Is it difficult to translate success from minor to U21 and senior level?

James Horan and Brian McGuigan were on Off The Ball this evening ahead of the Eirgrid All Ireland U21 final this weekend

Is it difficult to translate success from minor to U21 and senior level?

Image: ©INPHO/Andrew Paton 

Mayo meet Cork in the Eirgrid All Ireland U21 final this weekend, with both sides displaying true quality in at underage level.

Mayo's Diarmuid O'Connor has been described as a freak of nature by Aidan O'Shea, while Peter Kelleher has been one of Cork's stand-out players at U21 level.

James Horan and Brian McGuigan were on this evening's Off The Ball and explained the difficulty of translating success at underage level to the senior panel.

McGuigan shared his experience from his time with Tyrone: "At the start of the year everybody looks at you and thinks they're the team to beat whenever you win the minors.

"But when we won the minors in 2001 we never even thought of the minors at that time and that there was different men coming into the squad. We were lucky enough that we had the same nucleus of the team that we had at minors and we had Mickey [Harte] as manager. He was the manager at the time, so we had a lot of continuity.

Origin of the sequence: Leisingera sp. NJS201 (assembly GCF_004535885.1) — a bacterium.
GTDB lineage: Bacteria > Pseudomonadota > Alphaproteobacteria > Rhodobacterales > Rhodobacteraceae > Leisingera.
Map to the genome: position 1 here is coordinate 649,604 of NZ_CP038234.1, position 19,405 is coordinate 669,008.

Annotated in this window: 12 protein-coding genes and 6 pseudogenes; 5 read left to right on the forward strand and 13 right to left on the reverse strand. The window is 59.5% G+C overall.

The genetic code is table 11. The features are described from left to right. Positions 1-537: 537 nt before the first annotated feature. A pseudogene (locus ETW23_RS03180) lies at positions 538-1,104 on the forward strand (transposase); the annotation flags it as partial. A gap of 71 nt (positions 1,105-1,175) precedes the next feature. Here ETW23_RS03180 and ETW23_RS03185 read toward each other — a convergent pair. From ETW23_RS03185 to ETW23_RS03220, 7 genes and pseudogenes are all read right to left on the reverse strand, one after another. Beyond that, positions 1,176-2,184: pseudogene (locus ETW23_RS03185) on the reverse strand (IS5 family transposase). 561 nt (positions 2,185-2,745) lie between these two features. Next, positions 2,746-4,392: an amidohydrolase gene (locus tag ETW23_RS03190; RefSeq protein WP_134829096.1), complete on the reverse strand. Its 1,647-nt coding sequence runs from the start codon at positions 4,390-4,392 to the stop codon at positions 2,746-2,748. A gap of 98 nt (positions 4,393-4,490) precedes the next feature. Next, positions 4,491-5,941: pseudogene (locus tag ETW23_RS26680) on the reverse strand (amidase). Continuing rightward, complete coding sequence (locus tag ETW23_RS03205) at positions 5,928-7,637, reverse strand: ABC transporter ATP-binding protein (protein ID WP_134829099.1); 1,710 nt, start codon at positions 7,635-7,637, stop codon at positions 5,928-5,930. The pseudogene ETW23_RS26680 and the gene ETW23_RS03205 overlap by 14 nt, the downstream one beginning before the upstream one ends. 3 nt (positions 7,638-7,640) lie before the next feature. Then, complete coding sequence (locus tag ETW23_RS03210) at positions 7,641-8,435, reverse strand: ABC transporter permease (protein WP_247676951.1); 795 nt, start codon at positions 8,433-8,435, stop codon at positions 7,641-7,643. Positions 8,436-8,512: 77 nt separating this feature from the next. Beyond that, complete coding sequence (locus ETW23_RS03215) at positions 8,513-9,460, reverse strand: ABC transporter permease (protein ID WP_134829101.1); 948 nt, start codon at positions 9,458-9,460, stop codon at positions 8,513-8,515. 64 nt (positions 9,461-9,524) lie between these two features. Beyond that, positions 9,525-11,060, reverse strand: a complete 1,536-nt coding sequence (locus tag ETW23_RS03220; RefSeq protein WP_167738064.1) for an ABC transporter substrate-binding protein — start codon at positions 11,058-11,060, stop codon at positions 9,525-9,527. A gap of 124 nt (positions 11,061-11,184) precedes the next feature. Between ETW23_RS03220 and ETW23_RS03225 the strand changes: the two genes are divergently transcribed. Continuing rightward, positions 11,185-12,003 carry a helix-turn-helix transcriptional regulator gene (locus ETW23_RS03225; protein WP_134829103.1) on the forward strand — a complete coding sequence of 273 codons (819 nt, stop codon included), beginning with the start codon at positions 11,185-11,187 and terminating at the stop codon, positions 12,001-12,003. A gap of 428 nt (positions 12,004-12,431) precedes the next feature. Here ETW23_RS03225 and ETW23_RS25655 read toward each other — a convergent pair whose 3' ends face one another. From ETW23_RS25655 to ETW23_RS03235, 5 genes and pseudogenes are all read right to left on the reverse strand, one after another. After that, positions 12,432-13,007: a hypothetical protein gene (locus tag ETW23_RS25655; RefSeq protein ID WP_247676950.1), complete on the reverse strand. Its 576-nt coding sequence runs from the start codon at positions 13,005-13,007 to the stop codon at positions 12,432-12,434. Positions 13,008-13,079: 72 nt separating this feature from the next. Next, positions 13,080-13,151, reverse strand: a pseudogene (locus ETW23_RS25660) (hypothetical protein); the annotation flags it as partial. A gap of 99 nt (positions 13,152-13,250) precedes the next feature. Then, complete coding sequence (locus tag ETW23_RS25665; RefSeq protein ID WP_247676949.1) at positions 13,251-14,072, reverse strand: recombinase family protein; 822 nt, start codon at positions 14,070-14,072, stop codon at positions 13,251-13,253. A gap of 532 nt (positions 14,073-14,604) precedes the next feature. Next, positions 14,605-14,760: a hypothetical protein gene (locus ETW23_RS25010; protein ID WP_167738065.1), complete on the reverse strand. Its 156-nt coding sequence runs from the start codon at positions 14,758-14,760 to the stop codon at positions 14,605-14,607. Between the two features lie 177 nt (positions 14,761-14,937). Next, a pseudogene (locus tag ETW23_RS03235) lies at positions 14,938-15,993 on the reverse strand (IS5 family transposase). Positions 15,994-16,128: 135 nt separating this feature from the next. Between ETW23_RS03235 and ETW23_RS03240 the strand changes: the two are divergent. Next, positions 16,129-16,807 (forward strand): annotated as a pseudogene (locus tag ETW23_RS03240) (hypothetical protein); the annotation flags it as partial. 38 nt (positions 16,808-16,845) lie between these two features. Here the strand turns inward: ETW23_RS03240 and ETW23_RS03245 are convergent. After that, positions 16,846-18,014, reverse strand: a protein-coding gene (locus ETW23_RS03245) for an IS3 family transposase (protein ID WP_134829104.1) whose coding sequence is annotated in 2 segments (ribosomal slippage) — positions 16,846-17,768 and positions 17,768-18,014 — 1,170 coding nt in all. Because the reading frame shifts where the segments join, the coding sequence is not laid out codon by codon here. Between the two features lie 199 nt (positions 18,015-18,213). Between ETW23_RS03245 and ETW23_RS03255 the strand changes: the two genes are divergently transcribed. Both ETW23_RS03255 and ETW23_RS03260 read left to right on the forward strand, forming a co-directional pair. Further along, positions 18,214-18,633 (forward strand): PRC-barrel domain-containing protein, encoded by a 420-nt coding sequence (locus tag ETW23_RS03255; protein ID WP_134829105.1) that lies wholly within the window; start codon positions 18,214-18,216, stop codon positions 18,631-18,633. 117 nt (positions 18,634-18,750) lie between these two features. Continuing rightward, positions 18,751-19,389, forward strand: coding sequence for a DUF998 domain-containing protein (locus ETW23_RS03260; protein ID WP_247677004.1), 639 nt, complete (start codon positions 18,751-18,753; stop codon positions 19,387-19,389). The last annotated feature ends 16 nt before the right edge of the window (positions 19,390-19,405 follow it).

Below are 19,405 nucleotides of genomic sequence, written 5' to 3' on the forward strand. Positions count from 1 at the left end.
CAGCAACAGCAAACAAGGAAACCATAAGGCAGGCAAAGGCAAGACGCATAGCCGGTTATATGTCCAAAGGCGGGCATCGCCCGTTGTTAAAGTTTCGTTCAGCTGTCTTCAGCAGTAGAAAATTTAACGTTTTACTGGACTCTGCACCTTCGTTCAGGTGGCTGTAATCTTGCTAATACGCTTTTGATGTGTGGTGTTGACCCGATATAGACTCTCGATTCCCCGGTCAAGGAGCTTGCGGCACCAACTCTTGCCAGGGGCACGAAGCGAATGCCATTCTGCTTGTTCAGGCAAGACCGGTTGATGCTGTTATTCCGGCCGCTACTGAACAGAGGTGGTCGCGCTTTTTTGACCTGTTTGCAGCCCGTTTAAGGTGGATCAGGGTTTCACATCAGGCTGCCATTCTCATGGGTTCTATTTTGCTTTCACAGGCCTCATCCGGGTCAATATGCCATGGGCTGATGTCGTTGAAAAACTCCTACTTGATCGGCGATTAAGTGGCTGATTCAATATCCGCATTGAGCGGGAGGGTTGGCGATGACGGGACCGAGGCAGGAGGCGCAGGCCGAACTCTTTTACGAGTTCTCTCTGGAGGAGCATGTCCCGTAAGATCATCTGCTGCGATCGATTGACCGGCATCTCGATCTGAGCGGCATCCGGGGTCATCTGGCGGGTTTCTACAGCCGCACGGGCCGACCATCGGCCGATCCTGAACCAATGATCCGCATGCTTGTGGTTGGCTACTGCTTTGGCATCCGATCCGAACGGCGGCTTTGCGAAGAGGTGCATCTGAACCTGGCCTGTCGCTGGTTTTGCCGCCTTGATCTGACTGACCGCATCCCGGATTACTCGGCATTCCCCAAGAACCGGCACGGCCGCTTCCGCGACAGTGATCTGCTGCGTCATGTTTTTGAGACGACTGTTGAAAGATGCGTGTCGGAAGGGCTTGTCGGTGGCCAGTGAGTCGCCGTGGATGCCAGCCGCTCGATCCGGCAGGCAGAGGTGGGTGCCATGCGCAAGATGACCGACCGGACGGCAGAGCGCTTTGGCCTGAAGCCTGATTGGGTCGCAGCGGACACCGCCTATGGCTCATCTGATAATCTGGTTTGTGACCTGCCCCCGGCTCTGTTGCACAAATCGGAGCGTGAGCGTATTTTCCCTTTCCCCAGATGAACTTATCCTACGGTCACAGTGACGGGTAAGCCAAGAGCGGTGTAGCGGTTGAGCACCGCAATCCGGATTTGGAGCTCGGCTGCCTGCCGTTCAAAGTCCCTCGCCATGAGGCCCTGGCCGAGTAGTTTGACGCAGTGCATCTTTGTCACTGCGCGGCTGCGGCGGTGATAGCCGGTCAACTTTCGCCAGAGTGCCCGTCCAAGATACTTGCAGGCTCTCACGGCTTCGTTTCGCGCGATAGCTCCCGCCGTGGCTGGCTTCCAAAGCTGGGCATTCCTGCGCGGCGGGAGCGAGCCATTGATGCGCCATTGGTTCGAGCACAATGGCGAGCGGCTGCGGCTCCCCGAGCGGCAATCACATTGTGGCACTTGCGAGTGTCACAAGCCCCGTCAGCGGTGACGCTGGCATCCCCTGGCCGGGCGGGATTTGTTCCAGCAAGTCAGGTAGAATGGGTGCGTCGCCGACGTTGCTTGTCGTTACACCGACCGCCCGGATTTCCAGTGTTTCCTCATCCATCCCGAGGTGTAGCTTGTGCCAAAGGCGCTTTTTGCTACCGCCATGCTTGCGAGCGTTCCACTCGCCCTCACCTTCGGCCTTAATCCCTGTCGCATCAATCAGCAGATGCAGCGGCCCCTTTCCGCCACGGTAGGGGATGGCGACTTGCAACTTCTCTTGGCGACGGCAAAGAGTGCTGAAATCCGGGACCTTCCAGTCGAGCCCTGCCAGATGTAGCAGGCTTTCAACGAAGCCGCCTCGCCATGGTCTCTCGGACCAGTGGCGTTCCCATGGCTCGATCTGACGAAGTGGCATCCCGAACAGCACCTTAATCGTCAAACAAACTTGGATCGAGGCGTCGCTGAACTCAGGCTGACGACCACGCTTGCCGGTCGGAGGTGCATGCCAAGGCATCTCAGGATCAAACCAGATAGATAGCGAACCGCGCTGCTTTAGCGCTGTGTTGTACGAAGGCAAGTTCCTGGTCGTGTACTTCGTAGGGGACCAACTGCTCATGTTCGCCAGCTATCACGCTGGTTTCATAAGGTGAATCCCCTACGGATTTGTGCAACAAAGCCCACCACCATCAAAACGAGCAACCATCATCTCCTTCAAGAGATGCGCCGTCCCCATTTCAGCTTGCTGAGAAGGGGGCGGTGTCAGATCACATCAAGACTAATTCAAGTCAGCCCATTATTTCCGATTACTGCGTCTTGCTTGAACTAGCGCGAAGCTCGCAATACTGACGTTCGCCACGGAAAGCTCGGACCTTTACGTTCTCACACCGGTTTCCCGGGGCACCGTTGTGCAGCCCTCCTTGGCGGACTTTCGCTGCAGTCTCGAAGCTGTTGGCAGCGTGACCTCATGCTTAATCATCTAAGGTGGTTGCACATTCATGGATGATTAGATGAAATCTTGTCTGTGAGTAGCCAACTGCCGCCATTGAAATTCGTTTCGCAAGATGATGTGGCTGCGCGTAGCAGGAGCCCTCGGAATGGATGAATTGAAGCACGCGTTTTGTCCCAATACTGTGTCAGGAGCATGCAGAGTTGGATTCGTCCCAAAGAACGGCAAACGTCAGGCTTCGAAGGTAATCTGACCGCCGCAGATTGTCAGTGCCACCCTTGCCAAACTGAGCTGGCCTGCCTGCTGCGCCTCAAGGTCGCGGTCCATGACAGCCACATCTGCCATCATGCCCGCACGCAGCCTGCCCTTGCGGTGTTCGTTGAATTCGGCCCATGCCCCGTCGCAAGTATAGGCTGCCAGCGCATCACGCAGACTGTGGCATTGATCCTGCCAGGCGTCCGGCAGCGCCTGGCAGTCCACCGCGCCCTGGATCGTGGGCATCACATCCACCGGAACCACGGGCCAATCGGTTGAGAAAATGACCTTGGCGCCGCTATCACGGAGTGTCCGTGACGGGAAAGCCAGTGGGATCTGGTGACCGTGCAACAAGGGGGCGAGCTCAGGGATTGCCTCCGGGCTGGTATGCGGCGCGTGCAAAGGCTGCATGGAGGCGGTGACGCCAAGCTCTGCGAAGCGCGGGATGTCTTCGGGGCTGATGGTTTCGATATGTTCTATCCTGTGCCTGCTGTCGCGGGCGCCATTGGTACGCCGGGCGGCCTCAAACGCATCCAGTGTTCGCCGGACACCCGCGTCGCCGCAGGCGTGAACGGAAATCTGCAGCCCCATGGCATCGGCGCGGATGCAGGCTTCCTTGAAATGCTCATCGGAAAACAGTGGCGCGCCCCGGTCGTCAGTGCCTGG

"That helped us develop a bond as we moved up to U21 level. To show that it hasn't been done since shows how hard it is to retain that continuity and togetherness.

"Mickey showed a lot of faith in the minor lads and the fact that when we got to U21 level there were a few of those players that had drifted off the scene but Mickey had brought them back in at U21 level again. He was loyal to the boys."

"Mayo won that title back in 2006 and now a lot of that team are the mainstay of the Mayo senior team at the moment" said James Horan.

"There's 14 or 15 of that matchday 26 that have made it through to the current Mayo senior team. That's a very high percentage of what you'd typically see.

"I think you're seeing now fewer U21s at the senior team. Even Tyrone I think it was last year when they won the U21, two or three of those players were coming through onto the senior team.

"This isn't necessarily a bad thing. If you've got an understanding between the U21 manager and the senior manager have an understanding that the U21 side will train as a unit and build as a unit. The senior team might suffer for one or two league games, but benefit in the long run."